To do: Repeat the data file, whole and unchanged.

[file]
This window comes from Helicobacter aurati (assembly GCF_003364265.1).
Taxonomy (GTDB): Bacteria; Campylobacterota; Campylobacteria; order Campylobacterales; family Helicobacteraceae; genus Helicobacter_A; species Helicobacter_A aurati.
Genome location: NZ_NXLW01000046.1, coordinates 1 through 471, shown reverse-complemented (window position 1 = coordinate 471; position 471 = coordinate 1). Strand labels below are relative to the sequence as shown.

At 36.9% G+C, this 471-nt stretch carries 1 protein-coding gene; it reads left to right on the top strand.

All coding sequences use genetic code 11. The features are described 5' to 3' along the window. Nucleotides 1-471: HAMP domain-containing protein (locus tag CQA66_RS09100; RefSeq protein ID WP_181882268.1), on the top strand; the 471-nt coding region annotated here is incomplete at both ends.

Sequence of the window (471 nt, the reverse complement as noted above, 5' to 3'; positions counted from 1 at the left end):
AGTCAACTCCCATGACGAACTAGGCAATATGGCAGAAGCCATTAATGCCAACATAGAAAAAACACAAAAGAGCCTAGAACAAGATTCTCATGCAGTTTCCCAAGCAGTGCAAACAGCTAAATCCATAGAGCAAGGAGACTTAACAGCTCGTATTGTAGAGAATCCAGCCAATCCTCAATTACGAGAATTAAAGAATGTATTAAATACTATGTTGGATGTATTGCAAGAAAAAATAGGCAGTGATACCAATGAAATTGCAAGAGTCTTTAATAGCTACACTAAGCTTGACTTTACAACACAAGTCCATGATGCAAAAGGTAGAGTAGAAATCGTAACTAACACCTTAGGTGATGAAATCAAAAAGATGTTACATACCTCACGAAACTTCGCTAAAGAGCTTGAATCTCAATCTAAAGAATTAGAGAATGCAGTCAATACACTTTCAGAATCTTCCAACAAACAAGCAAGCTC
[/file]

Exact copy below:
This window comes from Helicobacter aurati (assembly GCF_003364265.1).
Taxonomy (GTDB): Bacteria; Campylobacterota; Campylobacteria; order Campylobacterales; family Helicobacteraceae; genus Helicobacter_A; species Helicobacter_A aurati.
Genome location: NZ_NXLW01000046.1, coordinates 1 through 471, shown reverse-complemented (window position 1 = coordinate 471; position 471 = coordinate 1). Strand labels below are relative to the sequence as shown.

At 36.9% G+C, this 471-nt stretch carries 1 protein-coding gene; it reads left to right on the top strand.

All coding sequences use genetic code 11. The features are described 5' to 3' along the window. Nucleotides 1-471: HAMP domain-containing protein (locus tag CQA66_RS09100; RefSeq protein ID WP_181882268.1), on the top strand; the 471-nt coding region annotated here is incomplete at both ends.

Sequence of the window (471 nt, the reverse complement as noted above, 5' to 3'; positions counted from 1 at the left end):
AGTCAACTCCCATGACGAACTAGGCAATATGGCAGAAGCCATTAATGCCAACATAGAAAAAACACAAAAGAGCCTAGAACAAGATTCTCATGCAGTTTCCCAAGCAGTGCAAACAGCTAAATCCATAGAGCAAGGAGACTTAACAGCTCGTATTGTAGAGAATCCAGCCAATCCTCAATTACGAGAATTAAAGAATGTATTAAATACTATGTTGGATGTATTGCAAGAAAAAATAGGCAGTGATACCAATGAAATTGCAAGAGTCTTTAATAGCTACACTAAGCTTGACTTTACAACACAAGTCCATGATGCAAAAGGTAGAGTAGAAATCGTAACTAACACCTTAGGTGATGAAATCAAAAAGATGTTACATACCTCACGAAACTTCGCTAAAGAGCTTGAATCTCAATCTAAAGAATTAGAGAATGCAGTCAATACACTTTCAGAATCTTCCAACAAACAAGCAAGCTC